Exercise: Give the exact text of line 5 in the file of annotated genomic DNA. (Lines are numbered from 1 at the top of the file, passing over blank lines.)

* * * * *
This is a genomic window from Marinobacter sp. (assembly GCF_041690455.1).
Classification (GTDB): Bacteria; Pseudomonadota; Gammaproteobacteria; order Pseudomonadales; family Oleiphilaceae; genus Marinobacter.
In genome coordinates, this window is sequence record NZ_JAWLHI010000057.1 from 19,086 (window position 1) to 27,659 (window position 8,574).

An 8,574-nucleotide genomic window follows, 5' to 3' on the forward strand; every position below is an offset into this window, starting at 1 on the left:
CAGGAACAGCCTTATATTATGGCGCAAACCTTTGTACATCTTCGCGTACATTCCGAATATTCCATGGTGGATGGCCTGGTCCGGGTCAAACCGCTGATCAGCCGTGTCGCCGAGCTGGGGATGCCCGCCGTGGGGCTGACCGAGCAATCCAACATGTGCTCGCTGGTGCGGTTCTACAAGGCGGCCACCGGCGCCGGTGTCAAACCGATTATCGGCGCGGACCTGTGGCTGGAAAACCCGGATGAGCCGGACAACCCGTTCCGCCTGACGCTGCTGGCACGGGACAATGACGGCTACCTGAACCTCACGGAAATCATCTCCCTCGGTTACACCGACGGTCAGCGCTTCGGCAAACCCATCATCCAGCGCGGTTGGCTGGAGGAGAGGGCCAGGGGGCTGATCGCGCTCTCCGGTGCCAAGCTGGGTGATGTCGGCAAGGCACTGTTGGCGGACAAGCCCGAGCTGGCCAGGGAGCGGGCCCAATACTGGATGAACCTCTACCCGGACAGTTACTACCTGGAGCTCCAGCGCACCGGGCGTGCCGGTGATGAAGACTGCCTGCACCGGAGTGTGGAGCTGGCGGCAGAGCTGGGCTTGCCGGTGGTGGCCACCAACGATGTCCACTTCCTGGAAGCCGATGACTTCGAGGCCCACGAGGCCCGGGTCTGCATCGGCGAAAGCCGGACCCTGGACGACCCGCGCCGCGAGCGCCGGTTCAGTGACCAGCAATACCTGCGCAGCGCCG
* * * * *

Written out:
CAGGAACAGCCTTATATTATGGCGCAAACCTTTGTACATCTTCGCGTACATTCCGAATATTCCATGGTGGATGGCCTGGTCCGGGTCAAACCGCTGATCAGCCGTGTCGCCGAGCTGGGGATGCCCGCCGTGGGGCTGACCGAGCAATCCAACATGTGCTCGCTGGTGCGGTTCTACAAGGCGGCCACCGGCGCCGGTGTCAAACCGATTATCGGCGCGGACCTGTGGCTGGAAAACCCGGATGAGCCGGACAACCCGTTCCGCCTGACGCTGCTGGCACGGGACAATGACGGCTACCTGAACCTCACGGAAATCATCTCCCTCGGTTACACCGACGGTCAGCGCTTCGGCAAACCCATCATCCAGCGCGGTTGGCTGGAGGAGAGGGCCAGGGGGCTGATCGCGCTCTCCGGTGCCAAGCTGGGTGATGTCGGCAAGGCACTGTTGGCGGACAAGCCCGAGCTGGCCAGGGAGCGGGCCCAATACTGGATGAACCTCTACCCGGACAGTTACTACCTGGAGCTCCAGCGCACCGGGCGTGCCGGTGATGAAGACTGCCTGCACCGGAGTGTGGAGCTGGCGGCAGAGCTGGGCTTGCCGGTGGTGGCCACCAACGATGTCCACTTCCTGGAAGCCGATGACTTCGAGGCCCACGAGGCCCGGGTCTGCATCGGCGAAAGCCGGACCCTGGACGACCCGCGCCGCGAGCGCCGGTTCAGTGACCAGCAATACCTGCGCAGCGCCG